One way to attack the morning rush is to prepare ahead. Breakfast casseroles and breakfast bars can be made the night before. Oatmeal can be prepared ahead, and even baked. Frittata or quiche can also be baked ahead, cut into individual portions, stored in the fridge and reheated as needed.
Spinach and Quinoa Breakfast Bars
Makes 16 bars/squares
1 cup quinoa
1 Tablespoon olive oil or butter
1 large onion
1 clove garlic
1/2 teaspoon salt
1/4 tsp freshly ground black pepper
1 16-oz bag frozen chopped spinach, thawed
1 cup diced cooked ham
1 cup cottage cheese
2 large eggs
1 cup extra sharp Cheddar cheese
Cook quinoa. Combine 1 cup quinoa with 2 1/4 cups water in a medium saucepan. Bring to a boil, then reduce heat to a simmer. Cook, covered, until liquid is absorbed, 15 to 20 minutes. Transfer to a large mixing bowl to cool.
While quinoa cooks, heat oil or melt butter in a small skillet. Peel and chop the onion, add, and sprinkle with salt & pepper. Cook five minutes, stir, and cook another three to five minutes.
Preheat oven to 350 degrees. Butter a 9-inch-by-9-inch baking dish.
Squeeze out all the liquid from the spinach, and add spinach to the bowl with the quinoa. Stir in cooked onion, cottage cheese, eggs, half of the shredded cheese and ham, if using. Stir to combine.
Spread quinoa mixture in prepared pan, smoothing top. Sprinkle with remaining half cup of cheddar cheese.
Bake 55 to 65 minutes until set and golden brown. Cool completely before slicing into 16 squares.
In addition to breakfast, these make a great snack or hors-de-oeuvre anytime. They will keep in the refrigerator three to four days, and can be served cold or re-warmed in the microwave.
Experiment. Try substituting other grains, like millet, for the quinoa and other greens, like Swiss chard, kale, collards or broccoli for the spinach.
A little butter for the pan (a teaspoon or two)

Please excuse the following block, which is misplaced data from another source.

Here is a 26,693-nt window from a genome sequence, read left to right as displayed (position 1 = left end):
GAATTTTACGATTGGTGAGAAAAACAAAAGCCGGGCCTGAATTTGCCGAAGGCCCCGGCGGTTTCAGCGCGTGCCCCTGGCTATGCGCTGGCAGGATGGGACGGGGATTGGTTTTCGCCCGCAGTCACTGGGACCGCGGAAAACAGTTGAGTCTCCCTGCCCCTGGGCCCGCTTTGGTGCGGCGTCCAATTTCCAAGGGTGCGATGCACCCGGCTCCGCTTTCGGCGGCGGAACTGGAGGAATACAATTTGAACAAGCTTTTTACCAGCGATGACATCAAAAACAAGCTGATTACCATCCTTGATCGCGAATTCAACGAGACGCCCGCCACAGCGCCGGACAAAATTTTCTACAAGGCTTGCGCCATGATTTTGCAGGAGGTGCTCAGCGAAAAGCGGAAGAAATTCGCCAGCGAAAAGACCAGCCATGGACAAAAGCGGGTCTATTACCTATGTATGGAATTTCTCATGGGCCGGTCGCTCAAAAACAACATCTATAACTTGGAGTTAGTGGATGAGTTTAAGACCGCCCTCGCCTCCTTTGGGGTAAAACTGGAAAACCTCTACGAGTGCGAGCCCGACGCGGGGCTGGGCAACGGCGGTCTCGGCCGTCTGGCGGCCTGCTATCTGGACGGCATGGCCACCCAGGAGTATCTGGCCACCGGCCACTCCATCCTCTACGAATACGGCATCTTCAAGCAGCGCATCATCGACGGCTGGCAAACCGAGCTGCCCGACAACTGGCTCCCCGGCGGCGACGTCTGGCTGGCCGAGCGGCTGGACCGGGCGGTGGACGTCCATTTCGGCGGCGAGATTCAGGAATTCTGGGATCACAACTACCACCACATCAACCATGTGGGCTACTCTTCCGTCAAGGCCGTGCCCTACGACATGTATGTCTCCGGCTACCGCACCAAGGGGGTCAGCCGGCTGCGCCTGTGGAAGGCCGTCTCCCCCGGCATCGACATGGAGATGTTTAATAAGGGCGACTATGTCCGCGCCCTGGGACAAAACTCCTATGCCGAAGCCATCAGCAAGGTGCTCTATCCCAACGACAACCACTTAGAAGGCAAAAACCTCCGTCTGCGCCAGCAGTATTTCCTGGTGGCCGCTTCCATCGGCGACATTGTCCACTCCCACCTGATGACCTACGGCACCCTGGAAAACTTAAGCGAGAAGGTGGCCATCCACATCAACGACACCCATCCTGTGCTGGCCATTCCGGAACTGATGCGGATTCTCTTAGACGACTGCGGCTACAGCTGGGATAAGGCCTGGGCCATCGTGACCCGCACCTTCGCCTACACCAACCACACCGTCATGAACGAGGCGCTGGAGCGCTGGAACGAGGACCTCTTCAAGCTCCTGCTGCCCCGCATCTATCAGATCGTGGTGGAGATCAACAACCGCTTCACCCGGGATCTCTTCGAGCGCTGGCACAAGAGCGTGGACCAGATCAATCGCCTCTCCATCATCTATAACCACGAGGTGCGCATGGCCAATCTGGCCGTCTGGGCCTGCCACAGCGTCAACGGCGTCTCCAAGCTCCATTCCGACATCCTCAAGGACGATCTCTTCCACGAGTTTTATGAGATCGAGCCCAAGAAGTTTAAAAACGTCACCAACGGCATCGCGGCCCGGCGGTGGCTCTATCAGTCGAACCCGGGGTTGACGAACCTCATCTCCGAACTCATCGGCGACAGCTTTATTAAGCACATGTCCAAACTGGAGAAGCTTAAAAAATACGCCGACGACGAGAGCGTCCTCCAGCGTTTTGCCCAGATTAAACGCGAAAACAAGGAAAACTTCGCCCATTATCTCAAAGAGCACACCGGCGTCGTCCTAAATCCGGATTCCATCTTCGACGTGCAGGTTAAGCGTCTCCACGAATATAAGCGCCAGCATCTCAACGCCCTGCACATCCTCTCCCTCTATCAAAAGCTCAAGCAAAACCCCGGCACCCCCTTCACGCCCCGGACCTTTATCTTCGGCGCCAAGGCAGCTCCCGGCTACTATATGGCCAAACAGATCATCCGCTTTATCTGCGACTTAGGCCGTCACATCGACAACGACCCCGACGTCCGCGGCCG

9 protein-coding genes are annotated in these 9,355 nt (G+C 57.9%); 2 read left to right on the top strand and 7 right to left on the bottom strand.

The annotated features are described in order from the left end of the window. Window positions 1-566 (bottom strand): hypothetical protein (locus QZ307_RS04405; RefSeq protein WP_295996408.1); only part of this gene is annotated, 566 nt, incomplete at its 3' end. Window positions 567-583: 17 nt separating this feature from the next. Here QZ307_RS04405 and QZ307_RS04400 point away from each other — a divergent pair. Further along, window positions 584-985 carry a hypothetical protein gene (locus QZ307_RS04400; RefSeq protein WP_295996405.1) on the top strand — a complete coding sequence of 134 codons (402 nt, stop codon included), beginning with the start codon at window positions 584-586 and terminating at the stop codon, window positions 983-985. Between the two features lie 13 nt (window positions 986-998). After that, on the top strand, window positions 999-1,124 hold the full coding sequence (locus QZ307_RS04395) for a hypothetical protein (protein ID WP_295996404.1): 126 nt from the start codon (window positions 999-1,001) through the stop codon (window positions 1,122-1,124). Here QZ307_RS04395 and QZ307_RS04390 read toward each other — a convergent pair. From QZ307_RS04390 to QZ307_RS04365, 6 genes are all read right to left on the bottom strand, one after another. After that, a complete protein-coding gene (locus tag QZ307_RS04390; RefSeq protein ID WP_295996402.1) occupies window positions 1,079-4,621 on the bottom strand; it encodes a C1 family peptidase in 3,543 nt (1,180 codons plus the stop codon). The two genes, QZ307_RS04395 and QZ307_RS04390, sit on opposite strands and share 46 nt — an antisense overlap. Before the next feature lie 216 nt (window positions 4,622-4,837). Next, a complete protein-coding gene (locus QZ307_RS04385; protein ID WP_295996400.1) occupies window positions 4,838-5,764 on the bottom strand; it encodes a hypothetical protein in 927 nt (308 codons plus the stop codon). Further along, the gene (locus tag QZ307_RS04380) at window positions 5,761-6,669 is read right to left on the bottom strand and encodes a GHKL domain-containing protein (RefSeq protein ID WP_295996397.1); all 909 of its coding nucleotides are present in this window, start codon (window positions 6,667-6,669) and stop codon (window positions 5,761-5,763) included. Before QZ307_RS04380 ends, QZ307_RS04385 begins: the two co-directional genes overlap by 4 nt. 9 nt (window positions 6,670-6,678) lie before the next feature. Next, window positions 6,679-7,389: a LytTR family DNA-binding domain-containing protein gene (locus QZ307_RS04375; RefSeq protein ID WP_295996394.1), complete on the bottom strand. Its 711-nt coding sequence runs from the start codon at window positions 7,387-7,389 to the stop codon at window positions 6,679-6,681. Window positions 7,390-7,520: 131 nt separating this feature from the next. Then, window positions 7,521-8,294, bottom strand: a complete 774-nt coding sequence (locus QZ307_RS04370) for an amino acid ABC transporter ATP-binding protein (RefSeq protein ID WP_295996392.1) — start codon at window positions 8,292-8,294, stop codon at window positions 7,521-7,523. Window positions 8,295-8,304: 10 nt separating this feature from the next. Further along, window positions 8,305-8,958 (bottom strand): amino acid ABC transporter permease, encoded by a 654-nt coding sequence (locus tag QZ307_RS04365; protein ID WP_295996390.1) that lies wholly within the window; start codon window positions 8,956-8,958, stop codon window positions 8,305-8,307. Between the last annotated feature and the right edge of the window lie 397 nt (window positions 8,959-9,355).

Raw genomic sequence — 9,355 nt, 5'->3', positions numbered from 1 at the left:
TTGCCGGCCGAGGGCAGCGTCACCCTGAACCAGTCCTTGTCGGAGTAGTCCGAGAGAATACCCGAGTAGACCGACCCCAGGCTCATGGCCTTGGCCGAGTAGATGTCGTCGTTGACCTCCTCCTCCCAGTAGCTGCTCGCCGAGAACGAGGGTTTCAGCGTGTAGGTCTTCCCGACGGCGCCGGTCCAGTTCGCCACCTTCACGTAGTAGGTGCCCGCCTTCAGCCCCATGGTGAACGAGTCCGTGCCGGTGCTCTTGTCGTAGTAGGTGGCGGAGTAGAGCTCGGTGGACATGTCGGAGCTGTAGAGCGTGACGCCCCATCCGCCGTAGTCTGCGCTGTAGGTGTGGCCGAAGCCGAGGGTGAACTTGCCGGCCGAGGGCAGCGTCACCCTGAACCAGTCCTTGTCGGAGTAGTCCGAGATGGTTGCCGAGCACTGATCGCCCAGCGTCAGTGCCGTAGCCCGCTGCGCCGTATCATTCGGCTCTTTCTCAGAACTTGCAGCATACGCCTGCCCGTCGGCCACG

1/2 large onion or 1 small
1/2 teaspoon salt
1/2 red bell pepper
1 – 1 1/2 cups chopped fresh broccoli (or 10 oz. frozen chopped)
1/4 cup sharp cheddar cheese
1 or 2 Tablespoons milk
Melt butter in bottom of a large skillet.
Peel onion, and dice; add to skillet, sprinkle with salt, cover and cook 5 minutes.
Wash the red pepper, remove seeds and dice. Add to skillet, and stir. Cook four to five minutes.
Chop the broccoli and add to skillet, stir, cover, and continue cooking five to 10 more minutes or until vegetables are desired tenderness.
In a bowl, beat the eggs with milk. When vegetables are tender, sprinkle with cheese and pour eggs over. Cover, and cook until eggs set, about four to five minutes.
OR add the cooked vegetables to the bowl with the eggs. Pour into buttered baking dish and sprinkle cheese over. Bake until set. If not eating right away, store in the fridge. Warm in the oven or microwave when you’re ready to eat.
Serve with young boiled potatoes, home fries, or crusty baguette for lunch or supper.
Author of the award-winning cookbook Garden Gourmet: Fresh & Fabulous Meals from your Garden, CSA or Farmers’ Market, Yvona Fast lives in Lake Clear and has two passions: cooking and writing. She can be reached at www.wordsaremyworld.com or on Facebook as Author Yvona Fast.